More on bump maps

When to use bump maps.

This was made with Maya and rendered with mental ray.

The stone walls have a heavy bump map.  The material was made with a tileable stone texture and the bump map was made from the same seamless texture.

The bed was sculpted with the Maya sculpting tool found in Modeling under Surfaces.  The bedspread material is made from a seamless cloth texture and the bump map for it was made from the same seamless texture.

The cement floor was made from a seamless cement texture and again, the same texture was used to make a bump map.

The sink/toilet combo and the metal bars were made with mental ray “paint” materials.  Since they are smooth and shiny, they are not bump mapped.

This images can be clicked on to blow them up.

Here are two variations:

More on bump maps

Bump maps on plaster, metal, stone, and mortar.

The image below was made in Maya and rendered with mental ray.  The plants inside the building were made with PlantFactory.

The blue and white plasters were made with two seamless plaster textures used as the color of two mental ray materials.  Each material has a bump map made from the plaster texture used for its color.

The roof of the structure was made with a gold steel seamless texture used as the color of a Blinn.  The reflectivity, eccentricity, and specular rolloff were cranked up to make the material shiny.  The same gold steel texture was used to give the roof a deeper sense of depth.

You can click on this image to blow it up:

Below is a close-up of the front of the structure.  Note the heavy use of bump maps in the stone and mortar on the top of the arches.  This is crucial to making them look realistic.  Again, you can click on this image to blow it up.

Bump maps in Maya & using Photoshop to layer a texture

Bump mapping and layered textures.

The back wall on in this scene is made with a Blinn, with a layered textured made in Photoshop used as its color.  A bump map was added to the Blinn.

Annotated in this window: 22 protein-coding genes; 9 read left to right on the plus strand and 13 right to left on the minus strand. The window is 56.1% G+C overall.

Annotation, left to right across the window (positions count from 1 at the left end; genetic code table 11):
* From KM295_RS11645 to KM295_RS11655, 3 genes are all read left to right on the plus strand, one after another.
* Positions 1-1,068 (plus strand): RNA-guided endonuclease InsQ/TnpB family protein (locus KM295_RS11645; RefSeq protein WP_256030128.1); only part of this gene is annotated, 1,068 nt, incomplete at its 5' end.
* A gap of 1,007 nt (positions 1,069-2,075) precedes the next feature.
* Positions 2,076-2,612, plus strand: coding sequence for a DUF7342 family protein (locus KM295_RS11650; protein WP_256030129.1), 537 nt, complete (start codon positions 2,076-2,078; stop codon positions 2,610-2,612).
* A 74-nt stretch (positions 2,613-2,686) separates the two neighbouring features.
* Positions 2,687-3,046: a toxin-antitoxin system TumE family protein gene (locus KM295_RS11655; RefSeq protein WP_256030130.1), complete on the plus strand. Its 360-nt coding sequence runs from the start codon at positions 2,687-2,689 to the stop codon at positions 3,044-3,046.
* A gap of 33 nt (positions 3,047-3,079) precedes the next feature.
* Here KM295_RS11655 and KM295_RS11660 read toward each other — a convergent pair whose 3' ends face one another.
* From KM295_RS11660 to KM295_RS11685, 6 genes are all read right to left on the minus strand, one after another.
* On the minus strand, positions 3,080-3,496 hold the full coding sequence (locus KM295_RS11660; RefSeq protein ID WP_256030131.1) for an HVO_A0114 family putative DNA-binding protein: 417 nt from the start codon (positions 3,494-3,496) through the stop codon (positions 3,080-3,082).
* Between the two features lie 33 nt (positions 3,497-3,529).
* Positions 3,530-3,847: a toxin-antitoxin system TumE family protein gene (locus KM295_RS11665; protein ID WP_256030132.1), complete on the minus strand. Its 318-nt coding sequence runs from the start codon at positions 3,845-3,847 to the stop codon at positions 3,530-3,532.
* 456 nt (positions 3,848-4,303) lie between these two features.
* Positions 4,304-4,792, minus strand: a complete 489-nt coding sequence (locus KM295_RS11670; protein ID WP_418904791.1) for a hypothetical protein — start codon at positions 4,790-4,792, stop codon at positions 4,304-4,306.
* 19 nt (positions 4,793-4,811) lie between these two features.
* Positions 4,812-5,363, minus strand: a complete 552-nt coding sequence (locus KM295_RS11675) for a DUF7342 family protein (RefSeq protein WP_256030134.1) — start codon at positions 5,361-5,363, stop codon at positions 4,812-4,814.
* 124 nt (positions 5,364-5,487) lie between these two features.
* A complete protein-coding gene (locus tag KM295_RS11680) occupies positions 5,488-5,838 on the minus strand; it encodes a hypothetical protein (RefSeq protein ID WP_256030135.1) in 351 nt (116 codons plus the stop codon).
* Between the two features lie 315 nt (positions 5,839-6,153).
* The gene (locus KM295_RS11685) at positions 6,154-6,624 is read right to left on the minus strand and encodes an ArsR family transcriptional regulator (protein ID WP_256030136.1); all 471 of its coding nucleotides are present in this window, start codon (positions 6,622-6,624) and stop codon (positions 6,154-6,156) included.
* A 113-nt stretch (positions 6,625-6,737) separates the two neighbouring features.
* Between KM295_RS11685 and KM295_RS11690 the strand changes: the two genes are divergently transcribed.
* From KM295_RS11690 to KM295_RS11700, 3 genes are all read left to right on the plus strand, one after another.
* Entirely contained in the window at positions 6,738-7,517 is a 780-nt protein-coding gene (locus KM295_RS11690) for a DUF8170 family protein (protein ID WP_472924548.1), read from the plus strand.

The layered texture was made with a yellow paster seamless texture, with a added Darken layer consisting of a damaged plaster seamless texture.

Immediately below is the original yellow plaster texture, followed by the damaged plaster texture.

Below those are the final layered texture output by Photoshop, followed by the final texture’s bump map.

The bottle is a revolved NURBS surface with a mental ray glass material.

The desktop is a wood seamless texture with a bump map made from the same texture.

The original yellow paster, before layering.

The damaged paster texture used as the Darken layer.

The resulting layered texture used in the scene.

The bump map used to give the back wall its gritty look.  You can see how important a bump map is!

Toon

This was made with the “toon” setting on Maya.  Go to the Rendering main menu, then go to Toon.  The color setting is 2; i.e., only two colors are allowed on the body of the cow, thus creating the 2D appearance.  The lettering was done within Maya under the Create > Text tool.

 

Making an arch in Autodesk Maya with the Polygon Bridge tool

Let’s make a simple archway using polygon modeling and the Bridge Tool.


Polygon cubes – two of them. 
We start out by setting the Main Menu Selector in the upper left of the Maya interface to Polygons.  (This step is not shown.) Next, we create a polygon cube.


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Duplicating the cube.
Since we just created an object, we are already in object mode, but in case we’re not, we right click and using the Marking Menu, put us in Object mode.
With the cube selected, we select Edit > Duplicate.  Now we have two identical cubes.


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Positioning our two cubes.
Now, we use the four way view to separate our two cubes using the  Move tool. We don’t need to put them into any particular locations to create our archway.  But it’s always a good idea to position objects in a deliberate fashion, so that later when we are putting more objects into our scene, we don’t need to move objects arbitrarily in 3-space to get the scene configured the way we want it.  In this case, we’re keeping our two cubes equidistant from the z-axis and at an identical distance from the x axis.